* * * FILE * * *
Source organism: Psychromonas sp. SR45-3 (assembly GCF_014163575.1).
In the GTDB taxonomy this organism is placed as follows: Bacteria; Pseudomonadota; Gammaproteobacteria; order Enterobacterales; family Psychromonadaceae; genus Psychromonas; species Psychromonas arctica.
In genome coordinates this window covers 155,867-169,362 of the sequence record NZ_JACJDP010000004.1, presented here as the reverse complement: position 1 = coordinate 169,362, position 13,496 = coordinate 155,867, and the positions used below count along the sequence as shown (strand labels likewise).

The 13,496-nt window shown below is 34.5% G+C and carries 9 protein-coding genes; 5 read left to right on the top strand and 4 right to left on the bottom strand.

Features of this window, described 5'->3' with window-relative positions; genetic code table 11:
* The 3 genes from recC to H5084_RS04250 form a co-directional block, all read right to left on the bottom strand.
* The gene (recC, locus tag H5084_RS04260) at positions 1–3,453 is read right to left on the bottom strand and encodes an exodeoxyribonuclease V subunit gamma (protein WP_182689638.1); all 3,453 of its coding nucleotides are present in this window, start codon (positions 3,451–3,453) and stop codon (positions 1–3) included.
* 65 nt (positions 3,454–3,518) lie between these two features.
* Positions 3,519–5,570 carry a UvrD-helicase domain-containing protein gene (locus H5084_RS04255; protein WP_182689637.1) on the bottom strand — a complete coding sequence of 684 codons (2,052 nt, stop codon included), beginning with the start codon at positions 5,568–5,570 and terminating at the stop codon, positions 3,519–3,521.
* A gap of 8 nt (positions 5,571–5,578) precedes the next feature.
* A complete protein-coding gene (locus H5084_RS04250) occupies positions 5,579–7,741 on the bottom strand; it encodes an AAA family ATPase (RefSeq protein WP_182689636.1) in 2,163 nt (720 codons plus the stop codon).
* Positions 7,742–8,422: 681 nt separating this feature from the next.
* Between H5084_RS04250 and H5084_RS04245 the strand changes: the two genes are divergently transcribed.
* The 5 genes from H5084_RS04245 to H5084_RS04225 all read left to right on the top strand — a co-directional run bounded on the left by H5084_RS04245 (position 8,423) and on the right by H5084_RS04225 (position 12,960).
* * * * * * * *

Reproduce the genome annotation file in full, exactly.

Source organism: Psychromonas sp. SR45-3 (assembly GCF_014163575.1).
In the GTDB taxonomy this organism is placed as follows: Bacteria; Pseudomonadota; Gammaproteobacteria; order Enterobacterales; family Psychromonadaceae; genus Psychromonas; species Psychromonas arctica.
In genome coordinates this window covers 155,867-169,362 of the sequence record NZ_JACJDP010000004.1, presented here as the reverse complement: position 1 = coordinate 169,362, position 13,496 = coordinate 155,867, and the positions used below count along the sequence as shown (strand labels likewise).

The 13,496-nt window shown below is 34.5% G+C and carries 9 protein-coding genes; 5 read left to right on the top strand and 4 right to left on the bottom strand.

Features of this window, described 5'->3' with window-relative positions; genetic code table 11:
* The 3 genes from recC to H5084_RS04250 form a co-directional block, all read right to left on the bottom strand.
* The gene (recC, locus tag H5084_RS04260) at positions 1–3,453 is read right to left on the bottom strand and encodes an exodeoxyribonuclease V subunit gamma (protein WP_182689638.1); all 3,453 of its coding nucleotides are present in this window, start codon (positions 3,451–3,453) and stop codon (positions 1–3) included.
* 65 nt (positions 3,454–3,518) lie between these two features.
* Positions 3,519–5,570 carry a UvrD-helicase domain-containing protein gene (locus H5084_RS04255; protein WP_182689637.1) on the bottom strand — a complete coding sequence of 684 codons (2,052 nt, stop codon included), beginning with the start codon at positions 5,568–5,570 and terminating at the stop codon, positions 3,519–3,521.
* A gap of 8 nt (positions 5,571–5,578) precedes the next feature.
* A complete protein-coding gene (locus H5084_RS04250) occupies positions 5,579–7,741 on the bottom strand; it encodes an AAA family ATPase (RefSeq protein WP_182689636.1) in 2,163 nt (720 codons plus the stop codon).
* Positions 7,742–8,422: 681 nt separating this feature from the next.
* Between H5084_RS04250 and H5084_RS04245 the strand changes: the two genes are divergently transcribed.
* The 5 genes from H5084_RS04245 to H5084_RS04225 all read left to right on the top strand — a co-directional run bounded on the left by H5084_RS04245 (position 8,423) and on the right by H5084_RS04225 (position 12,960).